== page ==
Burmese democracy leader Aung San Suu Kyi was taken from her home last week
and put in Insein Prison on a charge of breaching the conditions of her
house arrest order. ARTICLE 19 and Human Rights Watch are demanding that
the international community pressure the Burmese military government not to
continue Suu Kyi's 13-year detention.
Suu Kyi went on trial on 18 May for violating the conditions of her house
arrest by sheltering
lakeside home to secretly visit her earlier this month. In a surprise move,
on 20 May the junta allowed journalists and the public to cover her trial,
reports the Southeast Asian Press Alliance (SEAPA).
ineffectiveness, each bears responsibility for the bricks and mortar of
Aung San Suu Kyi's prison," said ARTICLE 19. ASEAN has since expressed
"grave concern" at Suu Kyi's trial, but the chair of the regional group,
Burmese law states that it is mandatory to notify the military authorities
about any overnight visitor, and foreigners are not allowed to spend the
night in a Burmese home. Suu Kyi faces up to five years in prison under the
State Protection Act, which is frequently used to imprison other
Yettaw is being tried separately for violations of immigration law and a
statute covering swimming in the city's
"The Burmese military government is blaming a prisoner for somebody
breaking into a prison," said ARTICLE 19. "This would be laughable if it
was not so unbelievably sad."
Coincidentally, Suu Kyi's appeal against her imprisonment was rejected
earlier this month, even though she was scheduled to be freed on 27 May.
The junta was widely expected to extend her detention yet again. The UN has
declared that her imprisonment is illegal under international law and even
The latest charges are widely seen as a pretext for the government to keep
Suu Kyi detained past elections it has scheduled for early next year. Suu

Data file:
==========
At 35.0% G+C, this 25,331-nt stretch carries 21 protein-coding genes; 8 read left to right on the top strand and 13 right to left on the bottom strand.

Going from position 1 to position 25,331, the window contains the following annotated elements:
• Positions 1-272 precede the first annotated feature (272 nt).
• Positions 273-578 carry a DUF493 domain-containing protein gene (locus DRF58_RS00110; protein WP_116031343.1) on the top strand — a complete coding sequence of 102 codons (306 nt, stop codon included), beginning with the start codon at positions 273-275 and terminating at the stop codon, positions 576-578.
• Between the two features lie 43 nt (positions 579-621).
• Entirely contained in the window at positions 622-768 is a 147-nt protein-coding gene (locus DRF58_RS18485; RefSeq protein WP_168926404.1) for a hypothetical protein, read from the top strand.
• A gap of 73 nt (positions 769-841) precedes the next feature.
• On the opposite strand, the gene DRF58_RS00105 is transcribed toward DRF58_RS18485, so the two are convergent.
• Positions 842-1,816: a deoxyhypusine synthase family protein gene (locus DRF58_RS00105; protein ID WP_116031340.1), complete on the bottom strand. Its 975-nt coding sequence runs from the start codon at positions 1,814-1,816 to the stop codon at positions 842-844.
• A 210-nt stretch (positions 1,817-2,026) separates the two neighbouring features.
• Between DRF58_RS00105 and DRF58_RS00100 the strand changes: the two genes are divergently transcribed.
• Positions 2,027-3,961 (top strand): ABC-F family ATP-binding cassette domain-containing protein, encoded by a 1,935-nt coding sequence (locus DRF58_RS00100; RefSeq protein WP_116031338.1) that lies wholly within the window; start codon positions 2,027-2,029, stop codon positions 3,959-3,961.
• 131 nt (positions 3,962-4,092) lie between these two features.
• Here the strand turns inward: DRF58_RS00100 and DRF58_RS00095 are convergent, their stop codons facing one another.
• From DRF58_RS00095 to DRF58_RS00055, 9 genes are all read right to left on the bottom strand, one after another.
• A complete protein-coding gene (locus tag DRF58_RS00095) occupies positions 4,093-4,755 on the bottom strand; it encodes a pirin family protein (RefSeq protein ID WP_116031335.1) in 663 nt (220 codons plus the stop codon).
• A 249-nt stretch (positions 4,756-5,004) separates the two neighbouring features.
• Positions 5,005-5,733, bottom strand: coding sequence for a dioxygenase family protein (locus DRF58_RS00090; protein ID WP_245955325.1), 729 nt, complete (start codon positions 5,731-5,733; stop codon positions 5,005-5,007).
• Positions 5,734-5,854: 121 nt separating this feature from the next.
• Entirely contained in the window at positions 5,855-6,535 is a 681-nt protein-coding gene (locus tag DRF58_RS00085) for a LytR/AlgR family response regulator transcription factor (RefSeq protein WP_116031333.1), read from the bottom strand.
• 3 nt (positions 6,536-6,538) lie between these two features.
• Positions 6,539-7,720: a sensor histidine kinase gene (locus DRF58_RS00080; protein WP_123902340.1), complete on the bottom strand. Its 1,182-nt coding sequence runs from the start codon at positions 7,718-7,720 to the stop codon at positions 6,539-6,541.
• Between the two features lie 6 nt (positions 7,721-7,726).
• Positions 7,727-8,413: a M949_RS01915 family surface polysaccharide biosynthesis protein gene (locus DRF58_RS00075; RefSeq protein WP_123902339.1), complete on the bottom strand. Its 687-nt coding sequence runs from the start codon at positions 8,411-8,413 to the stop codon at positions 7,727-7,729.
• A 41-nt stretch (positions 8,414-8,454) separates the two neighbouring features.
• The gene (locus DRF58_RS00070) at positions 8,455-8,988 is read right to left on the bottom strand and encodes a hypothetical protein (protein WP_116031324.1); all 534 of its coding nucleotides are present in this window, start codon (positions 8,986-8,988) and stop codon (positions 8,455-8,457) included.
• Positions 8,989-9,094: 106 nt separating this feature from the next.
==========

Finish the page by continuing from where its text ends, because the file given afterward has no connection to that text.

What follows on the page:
Kyi's political party, the National League for Democracy, has announced
that representatives will not take part in the 2010 elections if Suu Kyi
and other political prisoners are not freed.
ARTICLE 19 is also urging interested stakeholders to write to the editors
government's role in propping up the illegitimate Burmese regime. For
addresses, see: http://www.ifex.org/burma/2009/05/15/suu_kyi_incarcerated/
In the wake of Suu Kyi's re-imprisonment, the junta has stepped up its
restrictions on Internet usage, making it more difficult for Burmese to
send emails or access websites, reports Reporters Without Borders (RSF).
The increase restrictions "suggest that the military government is once
again trying to isolate
tension," said RSF.
Then on 15 May, journalists working for various Rangoon-based publications
complained about their inability to cover Aung San Suu Kyi's arrest because
of government censorship, according to the online exile publication
In a separate case, two U.S. journalists who were teaching students in
Mandalay were arrested on 6 May and deported to Bangkok the following day,
reports Mizzima News. Jerry Redfern and Karen Coates believe their case
could be the fallout from the recent actions of fellow
whom they do not know.
Related stories on IFEX.org:
- Aung San Suu Kyi facing trial and incarceration in Insein prison:
- Military government imposes new restrictions on Internet usage (RSF):
- Two American journalists deported (Mizzima News):
More on the web:
- Free Aung San Suu Kyi petition (Avaaz.org):